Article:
Q Well, the 9/11 report, though, said that congressional oversight was dysfunctional. He's been responsible for congressional oversight for a considerable period of time. I mean, won't that be a problem for him?
MR. McCLELLAN: No, he is someone -- like I said -- like the President said, he is someone that is a reformer and someone who has been dedicated to positive change within the intelligence community. He's someone who is committed to expanding our human intelligence capacity. He's someone committed to investing in the kinds of technologies we need to stay ahead of the terrorists and continue to -- so we can continue to defeat them and disrupt their plans.
So I think he is someone that has the kind of experience and expertise needed to do an outstanding job in this position, and so does the President.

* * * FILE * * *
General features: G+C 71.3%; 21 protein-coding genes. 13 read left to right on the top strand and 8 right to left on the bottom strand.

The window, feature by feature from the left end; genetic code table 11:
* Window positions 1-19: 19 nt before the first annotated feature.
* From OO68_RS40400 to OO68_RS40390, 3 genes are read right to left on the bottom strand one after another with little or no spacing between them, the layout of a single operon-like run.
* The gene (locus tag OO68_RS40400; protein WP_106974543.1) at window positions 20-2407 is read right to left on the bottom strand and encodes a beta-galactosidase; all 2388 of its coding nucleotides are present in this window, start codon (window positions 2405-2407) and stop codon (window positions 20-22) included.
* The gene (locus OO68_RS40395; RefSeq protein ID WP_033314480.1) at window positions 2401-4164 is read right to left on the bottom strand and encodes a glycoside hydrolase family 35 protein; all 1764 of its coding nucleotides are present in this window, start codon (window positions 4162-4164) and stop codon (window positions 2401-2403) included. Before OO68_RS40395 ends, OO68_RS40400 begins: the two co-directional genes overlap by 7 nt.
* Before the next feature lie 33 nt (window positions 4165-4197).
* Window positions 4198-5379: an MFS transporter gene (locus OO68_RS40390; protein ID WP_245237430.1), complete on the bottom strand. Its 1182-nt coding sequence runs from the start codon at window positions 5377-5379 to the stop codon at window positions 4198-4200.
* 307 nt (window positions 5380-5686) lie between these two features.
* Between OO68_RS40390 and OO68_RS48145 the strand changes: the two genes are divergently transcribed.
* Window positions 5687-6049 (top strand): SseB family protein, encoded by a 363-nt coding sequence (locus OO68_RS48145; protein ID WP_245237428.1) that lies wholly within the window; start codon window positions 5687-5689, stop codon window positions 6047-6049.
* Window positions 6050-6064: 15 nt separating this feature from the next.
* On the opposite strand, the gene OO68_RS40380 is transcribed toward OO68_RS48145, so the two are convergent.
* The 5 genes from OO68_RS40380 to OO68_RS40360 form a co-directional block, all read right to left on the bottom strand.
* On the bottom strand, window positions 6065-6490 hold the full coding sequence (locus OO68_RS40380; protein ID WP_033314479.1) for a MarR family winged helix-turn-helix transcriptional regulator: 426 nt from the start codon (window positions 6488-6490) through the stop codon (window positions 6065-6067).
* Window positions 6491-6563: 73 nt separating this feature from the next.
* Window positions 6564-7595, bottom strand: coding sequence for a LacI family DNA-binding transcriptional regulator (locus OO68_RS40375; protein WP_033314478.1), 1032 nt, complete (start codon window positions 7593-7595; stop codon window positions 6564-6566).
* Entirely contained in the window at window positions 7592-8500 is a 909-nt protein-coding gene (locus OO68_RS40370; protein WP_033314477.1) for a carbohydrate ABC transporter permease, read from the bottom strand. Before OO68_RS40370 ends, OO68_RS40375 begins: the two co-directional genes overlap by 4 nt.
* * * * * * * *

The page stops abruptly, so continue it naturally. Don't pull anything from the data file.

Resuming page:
Q Jay Rockefeller had already raised some questions about him earlier, before this happened. Do you think that's going to be a problem?
MR. McCLELLAN: I think, as I said, he's someone who has broad bipartisan respect and is someone who brings unique and broad experience to the position. And so we expect he will be well-received within Congress.
Q Scott, he's nominated to a position that may disappear soon, with the new NID. Is it expected that he would be in a position to be the NID, once that position --
MR. McCLELLAN: I think it's premature to speculate about a National Intelligence Director at this point. We're moving forward to work with Congress on getting that position created in the first place. I just think it's premature to speculate about any decision on the National Intelligence Director, and I wouldn't rule anything in or out.
Q Will that be created before the election?
MR. McCLELLAN: And just so you know, you all might want a little bit of color here. The President had dinner with Chairman Goss last night at the White House, and that is where he formally offered him the nomination. Andy Card was also there.